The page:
Complaints about the police

Police have certain powers. If you think police have misused their powers, or behaved inappropriately, you may wish to make a complaint.

This information will help you to understand more about making complaints against the police. Find out:

  • What you should do first
  • When you should make a complaint
  • What should be in the complaint
  • Who you can complain to about WA police
  • Who you can complain to about federal police
  • What legal action can be taken about police complaints.

What should I do first?

If you think you might want to make a complaint against police, it is important to record the details of what happened.

Write down everything that happened as soon as possible after the incident. For example, the date, place, time, witnesses, and the officer’s name.

If you’ve been hurt, you should also:

  • see a doctor straight away
  • get someone to take a photo of your injuries, and
  • record the people you first saw before and after the incident and ask them to make their own notes.

When should I make a complaint against police?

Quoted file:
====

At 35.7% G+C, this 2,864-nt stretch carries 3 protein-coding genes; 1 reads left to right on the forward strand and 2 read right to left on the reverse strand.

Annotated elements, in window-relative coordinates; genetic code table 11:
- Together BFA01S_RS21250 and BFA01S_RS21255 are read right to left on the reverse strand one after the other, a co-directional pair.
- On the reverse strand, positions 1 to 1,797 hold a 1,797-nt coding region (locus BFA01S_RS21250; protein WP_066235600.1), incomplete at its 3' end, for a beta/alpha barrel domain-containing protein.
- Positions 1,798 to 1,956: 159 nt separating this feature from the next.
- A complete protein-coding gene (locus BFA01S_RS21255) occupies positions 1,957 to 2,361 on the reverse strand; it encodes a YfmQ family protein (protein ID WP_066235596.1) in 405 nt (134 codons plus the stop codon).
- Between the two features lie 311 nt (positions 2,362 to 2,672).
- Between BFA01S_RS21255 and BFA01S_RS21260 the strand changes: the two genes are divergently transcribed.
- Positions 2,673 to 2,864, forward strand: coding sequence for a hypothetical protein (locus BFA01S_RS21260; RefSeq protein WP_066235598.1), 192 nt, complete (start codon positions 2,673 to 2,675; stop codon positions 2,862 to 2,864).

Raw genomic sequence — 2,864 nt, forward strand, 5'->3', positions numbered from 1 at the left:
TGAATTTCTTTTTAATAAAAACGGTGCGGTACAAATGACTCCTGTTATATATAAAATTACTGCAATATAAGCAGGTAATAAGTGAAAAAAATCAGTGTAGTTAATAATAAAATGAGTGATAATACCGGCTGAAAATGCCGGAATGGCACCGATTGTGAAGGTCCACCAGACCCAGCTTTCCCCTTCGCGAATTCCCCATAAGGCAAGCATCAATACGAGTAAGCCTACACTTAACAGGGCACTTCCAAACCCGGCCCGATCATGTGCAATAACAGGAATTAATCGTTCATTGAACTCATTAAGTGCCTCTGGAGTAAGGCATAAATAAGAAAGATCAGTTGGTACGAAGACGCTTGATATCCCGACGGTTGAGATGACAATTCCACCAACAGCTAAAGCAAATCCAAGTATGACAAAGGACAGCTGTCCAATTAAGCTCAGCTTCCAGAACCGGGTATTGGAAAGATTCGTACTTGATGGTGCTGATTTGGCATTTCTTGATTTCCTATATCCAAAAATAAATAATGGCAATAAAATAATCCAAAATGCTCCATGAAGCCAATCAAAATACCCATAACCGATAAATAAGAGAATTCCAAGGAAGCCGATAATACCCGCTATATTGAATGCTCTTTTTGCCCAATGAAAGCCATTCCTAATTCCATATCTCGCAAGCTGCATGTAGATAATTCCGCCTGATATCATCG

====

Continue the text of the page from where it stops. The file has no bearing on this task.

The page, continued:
It is usually better to make a complaint as soon as possible after the incident. However, if the complaint relates to an offence you have been charged with, you should get legal advice about whether it would be better to wait until your case has finished.

What should I include in a complaint against police?

Details of everything you say happened. For example, the date, time, location of the offence, officer’s name, witness details, vehicle details, conversations, and copies of medical reports, photographs and letters.

Who can I complain to about WA police?

Who can I complain to about Federal Police?

What legal action can be taken about police complaints?

In some circumstance, you may be able to take legal action against the police for compensation or damages based on police misconduct.

You are protected from legal action being taken against you if your complaint was made in good faith. However, it is an offence to knowingly (deliberately) make a false, misleading or malicious complaint against police.




Reviewed: 4 April 2022


The information displayed on this page is provided for information purposes only and does not constitute legal advice. If you have a legal problem, you should see a lawyer. Legal Aid Western Australia aims to provide information that is accurate, however does not accept responsibility for any errors or omissions in the information provided on this page or incorporated into it by reference.